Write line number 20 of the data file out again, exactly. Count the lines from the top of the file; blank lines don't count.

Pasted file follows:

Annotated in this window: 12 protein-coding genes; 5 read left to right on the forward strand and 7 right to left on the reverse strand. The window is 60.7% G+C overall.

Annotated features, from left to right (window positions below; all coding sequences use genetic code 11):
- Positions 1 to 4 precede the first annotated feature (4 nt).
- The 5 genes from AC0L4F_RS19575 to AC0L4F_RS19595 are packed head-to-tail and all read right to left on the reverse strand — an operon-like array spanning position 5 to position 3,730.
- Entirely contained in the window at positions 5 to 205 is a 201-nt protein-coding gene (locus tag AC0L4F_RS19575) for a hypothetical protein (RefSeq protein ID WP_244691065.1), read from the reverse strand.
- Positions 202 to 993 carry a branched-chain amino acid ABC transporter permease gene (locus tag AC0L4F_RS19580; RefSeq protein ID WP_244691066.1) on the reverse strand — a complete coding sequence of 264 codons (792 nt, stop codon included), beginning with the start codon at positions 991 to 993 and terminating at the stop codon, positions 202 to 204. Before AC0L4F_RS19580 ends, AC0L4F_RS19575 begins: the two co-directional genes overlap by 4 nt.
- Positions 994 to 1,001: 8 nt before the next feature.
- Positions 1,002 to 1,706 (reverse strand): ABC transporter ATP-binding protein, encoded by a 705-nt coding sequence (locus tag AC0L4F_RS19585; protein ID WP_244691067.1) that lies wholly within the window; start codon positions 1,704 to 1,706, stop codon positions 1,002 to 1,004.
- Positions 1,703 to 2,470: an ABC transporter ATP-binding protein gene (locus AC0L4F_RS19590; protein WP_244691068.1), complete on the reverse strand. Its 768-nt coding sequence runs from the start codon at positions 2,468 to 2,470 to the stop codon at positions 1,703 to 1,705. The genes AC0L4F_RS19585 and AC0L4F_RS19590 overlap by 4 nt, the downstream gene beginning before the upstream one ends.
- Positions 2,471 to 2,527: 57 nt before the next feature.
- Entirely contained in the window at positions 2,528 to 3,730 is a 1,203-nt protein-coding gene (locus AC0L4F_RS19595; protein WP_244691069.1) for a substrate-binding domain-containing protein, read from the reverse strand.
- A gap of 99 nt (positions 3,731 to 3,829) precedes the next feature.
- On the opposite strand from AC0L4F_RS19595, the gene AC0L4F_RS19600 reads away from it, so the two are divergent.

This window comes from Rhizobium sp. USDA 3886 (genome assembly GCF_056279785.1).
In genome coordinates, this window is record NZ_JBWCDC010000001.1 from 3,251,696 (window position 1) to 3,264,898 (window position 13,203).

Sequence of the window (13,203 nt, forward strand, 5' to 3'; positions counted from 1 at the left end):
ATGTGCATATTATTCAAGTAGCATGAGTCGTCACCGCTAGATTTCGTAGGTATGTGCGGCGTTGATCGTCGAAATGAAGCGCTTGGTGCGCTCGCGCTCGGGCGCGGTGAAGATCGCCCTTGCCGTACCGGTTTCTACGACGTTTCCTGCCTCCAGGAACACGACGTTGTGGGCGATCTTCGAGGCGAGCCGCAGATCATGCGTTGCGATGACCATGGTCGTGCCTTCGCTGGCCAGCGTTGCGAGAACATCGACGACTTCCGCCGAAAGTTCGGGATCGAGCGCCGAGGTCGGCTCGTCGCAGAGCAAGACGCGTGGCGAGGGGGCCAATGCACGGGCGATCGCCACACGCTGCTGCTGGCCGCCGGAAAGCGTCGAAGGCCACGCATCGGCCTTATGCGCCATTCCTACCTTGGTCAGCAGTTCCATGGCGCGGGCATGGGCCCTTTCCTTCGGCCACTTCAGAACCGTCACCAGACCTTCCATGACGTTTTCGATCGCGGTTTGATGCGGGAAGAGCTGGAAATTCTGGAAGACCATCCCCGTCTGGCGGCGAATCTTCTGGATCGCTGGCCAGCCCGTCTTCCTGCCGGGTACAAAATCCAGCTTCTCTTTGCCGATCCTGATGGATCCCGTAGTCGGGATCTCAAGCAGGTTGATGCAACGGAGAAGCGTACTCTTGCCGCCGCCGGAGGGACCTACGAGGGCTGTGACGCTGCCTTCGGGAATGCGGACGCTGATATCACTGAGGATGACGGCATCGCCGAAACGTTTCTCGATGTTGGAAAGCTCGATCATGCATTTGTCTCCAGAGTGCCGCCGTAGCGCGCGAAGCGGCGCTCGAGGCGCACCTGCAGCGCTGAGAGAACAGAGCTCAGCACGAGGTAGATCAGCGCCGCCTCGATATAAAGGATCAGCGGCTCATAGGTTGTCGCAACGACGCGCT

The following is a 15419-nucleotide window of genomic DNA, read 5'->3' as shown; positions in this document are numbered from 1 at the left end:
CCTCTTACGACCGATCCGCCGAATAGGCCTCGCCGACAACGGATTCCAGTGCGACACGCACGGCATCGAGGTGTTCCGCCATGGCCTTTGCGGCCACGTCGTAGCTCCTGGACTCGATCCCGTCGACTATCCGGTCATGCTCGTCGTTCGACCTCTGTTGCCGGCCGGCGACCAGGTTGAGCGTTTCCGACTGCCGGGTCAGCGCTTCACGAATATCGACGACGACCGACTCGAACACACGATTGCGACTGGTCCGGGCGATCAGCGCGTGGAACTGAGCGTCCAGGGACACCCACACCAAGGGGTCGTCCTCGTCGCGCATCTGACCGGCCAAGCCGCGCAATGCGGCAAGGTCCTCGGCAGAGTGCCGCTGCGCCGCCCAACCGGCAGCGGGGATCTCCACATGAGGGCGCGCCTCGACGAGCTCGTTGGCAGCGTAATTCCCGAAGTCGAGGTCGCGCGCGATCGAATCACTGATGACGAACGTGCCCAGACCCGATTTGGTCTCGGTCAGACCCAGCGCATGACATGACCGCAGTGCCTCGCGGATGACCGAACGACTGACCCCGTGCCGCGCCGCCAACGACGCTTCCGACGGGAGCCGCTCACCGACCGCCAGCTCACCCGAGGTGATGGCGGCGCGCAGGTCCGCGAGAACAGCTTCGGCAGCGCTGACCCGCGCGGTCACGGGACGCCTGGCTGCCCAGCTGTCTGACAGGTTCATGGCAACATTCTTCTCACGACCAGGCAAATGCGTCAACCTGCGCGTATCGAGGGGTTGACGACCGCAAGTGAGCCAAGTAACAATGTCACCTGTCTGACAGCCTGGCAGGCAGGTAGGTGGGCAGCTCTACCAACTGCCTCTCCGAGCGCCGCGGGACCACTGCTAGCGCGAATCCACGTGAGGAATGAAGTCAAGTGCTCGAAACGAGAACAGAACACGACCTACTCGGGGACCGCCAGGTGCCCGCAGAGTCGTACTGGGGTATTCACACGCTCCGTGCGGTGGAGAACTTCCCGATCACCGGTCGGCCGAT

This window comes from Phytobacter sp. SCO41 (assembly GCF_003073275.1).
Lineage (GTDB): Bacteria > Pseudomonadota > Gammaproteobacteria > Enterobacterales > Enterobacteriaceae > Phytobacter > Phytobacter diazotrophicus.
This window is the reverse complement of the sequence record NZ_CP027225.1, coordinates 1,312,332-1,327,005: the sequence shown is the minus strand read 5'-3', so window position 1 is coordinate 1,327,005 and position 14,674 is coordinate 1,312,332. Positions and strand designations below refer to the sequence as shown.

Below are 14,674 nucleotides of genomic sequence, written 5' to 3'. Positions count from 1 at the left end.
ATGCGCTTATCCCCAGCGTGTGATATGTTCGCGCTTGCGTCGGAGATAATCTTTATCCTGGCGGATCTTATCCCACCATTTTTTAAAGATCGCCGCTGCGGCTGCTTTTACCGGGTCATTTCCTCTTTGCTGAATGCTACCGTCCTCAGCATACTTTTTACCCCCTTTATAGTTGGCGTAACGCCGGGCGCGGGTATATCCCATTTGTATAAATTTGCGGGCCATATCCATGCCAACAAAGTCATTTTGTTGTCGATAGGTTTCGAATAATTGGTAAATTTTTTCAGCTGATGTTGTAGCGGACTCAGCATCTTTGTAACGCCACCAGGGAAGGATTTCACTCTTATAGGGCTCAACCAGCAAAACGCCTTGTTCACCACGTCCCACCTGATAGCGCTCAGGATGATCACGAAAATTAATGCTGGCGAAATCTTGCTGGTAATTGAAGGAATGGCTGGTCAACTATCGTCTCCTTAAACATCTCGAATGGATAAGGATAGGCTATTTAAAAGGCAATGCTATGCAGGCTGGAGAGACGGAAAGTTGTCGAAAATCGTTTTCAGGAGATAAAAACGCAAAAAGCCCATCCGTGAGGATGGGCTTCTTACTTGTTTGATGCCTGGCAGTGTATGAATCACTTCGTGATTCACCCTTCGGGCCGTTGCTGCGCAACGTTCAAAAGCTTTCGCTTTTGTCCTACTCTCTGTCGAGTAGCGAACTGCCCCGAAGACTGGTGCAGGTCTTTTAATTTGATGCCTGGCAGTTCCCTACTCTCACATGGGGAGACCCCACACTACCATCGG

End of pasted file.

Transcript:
This window comes from Phytobacter sp. SCO41 (assembly GCF_003073275.1).